There are whispers of wildness in this Point Wells garden by Andy Hamilton Studio

Naturalistic planting brings unique character to the riverside plot.

There’s a desire in all of us for the feeling of freedom balanced by comfortable boundaries, and this beguiling garden is veritably the leafy embodiment of that. On an estuarine finger of the Omaha River in Point Wells north of Auckland, it’s expertly structured with unmistakable whispers of wildness, a fusion of best-laid professional plans and nature’s own best intentions. While honouring the architecture with which they cohabit, the plants here are allowed a mind of their own, and a closer examination of their proclivities reveals why they’re all so at home.
The owners of this verdant setting for their award-winning 2017 home by Aaron Paterson and Steven Lloyd of Pac Studio and Dominic Glamuzina (now of Glamuzina Architects) had developed plots on their previous properties, but this time was different. “They were looking for something a little experimental,” says landscape designer Andy Hamilton of Andy Hamilton Studio. “They were remarkably open and trusting of my suggestions, which enabled me to push for a less ‘tried and tested’ palette of plants.”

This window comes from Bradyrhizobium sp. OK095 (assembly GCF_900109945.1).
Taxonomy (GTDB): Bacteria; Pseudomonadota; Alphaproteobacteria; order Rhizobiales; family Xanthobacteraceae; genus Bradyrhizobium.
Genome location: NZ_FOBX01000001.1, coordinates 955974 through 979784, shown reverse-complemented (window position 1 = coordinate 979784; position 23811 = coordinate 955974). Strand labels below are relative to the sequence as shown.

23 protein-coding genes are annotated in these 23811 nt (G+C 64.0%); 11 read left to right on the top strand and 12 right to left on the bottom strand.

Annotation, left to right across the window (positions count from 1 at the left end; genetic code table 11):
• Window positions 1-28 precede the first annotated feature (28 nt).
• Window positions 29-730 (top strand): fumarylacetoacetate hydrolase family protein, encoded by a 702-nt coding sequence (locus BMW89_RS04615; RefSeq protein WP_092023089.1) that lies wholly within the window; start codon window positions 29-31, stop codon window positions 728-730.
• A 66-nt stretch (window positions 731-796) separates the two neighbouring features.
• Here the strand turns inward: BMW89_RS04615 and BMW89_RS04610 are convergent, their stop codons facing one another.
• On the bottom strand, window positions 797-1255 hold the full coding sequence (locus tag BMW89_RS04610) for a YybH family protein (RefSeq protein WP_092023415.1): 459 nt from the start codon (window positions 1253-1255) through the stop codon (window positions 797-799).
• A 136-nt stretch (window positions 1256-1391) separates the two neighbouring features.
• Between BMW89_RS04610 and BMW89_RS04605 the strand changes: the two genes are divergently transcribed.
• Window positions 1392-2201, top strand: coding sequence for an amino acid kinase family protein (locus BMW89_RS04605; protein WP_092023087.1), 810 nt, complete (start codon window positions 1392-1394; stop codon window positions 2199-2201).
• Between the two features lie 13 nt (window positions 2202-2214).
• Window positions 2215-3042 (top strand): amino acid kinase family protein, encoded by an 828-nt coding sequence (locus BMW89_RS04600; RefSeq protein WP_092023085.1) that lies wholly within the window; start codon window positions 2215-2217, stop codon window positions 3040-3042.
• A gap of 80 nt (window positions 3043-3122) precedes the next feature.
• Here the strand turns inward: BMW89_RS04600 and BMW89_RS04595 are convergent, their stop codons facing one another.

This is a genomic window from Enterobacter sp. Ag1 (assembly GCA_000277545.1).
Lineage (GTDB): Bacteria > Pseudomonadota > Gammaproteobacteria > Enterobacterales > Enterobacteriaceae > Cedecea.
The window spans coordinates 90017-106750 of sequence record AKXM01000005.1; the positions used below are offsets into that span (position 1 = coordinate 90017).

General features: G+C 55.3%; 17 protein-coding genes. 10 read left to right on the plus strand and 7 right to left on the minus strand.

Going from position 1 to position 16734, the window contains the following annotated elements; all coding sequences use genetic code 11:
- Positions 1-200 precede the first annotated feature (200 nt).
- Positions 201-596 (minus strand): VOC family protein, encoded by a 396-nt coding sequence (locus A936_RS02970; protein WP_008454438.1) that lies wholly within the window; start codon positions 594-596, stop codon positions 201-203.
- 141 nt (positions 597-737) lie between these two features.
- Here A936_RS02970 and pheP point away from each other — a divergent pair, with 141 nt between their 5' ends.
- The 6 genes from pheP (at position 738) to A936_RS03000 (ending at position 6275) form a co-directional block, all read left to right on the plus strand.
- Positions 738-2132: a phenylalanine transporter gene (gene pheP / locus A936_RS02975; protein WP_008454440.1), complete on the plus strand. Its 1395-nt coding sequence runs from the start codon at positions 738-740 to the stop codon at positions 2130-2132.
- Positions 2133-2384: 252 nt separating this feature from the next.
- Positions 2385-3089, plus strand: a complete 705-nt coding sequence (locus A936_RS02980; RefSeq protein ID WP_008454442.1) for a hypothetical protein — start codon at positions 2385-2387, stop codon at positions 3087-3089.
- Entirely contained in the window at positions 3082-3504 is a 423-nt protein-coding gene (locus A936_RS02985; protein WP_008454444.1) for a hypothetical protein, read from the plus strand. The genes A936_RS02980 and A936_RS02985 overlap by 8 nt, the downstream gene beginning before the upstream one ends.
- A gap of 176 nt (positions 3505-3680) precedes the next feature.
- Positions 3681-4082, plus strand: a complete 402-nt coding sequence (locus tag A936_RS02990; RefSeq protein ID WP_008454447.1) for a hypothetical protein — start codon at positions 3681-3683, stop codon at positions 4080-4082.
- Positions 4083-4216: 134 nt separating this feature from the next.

ABOVE The overlay of planting in this garden provides a relaxed counterpoint to the building’s footprint and decks laid out in a strict orthogonal arrangement. There’s little in the way of hard landscaping here (it’s limited to planks of in-situ concrete set within a matrix of native turf species, and a timber terrace under the gleditsia tree); however, there is a cricket oval. While that’s a reflection of the sport-enthusiast homeowners’ interests, the garden’s ‘native estuarine’ aesthetic is a representation of its surroundings.

When Andy came on board, he encountered a relatively blank canvas, with the exception of a collection of mature trees (including gleditsia, kauri, melia and macrocarpa) and a stone-fruit orchard. His primary concern was to establish a naturalistic garden that reflected the environment beyond the property’s mown edge. It was to be a fun and satisfying project — and  a challenging one, too.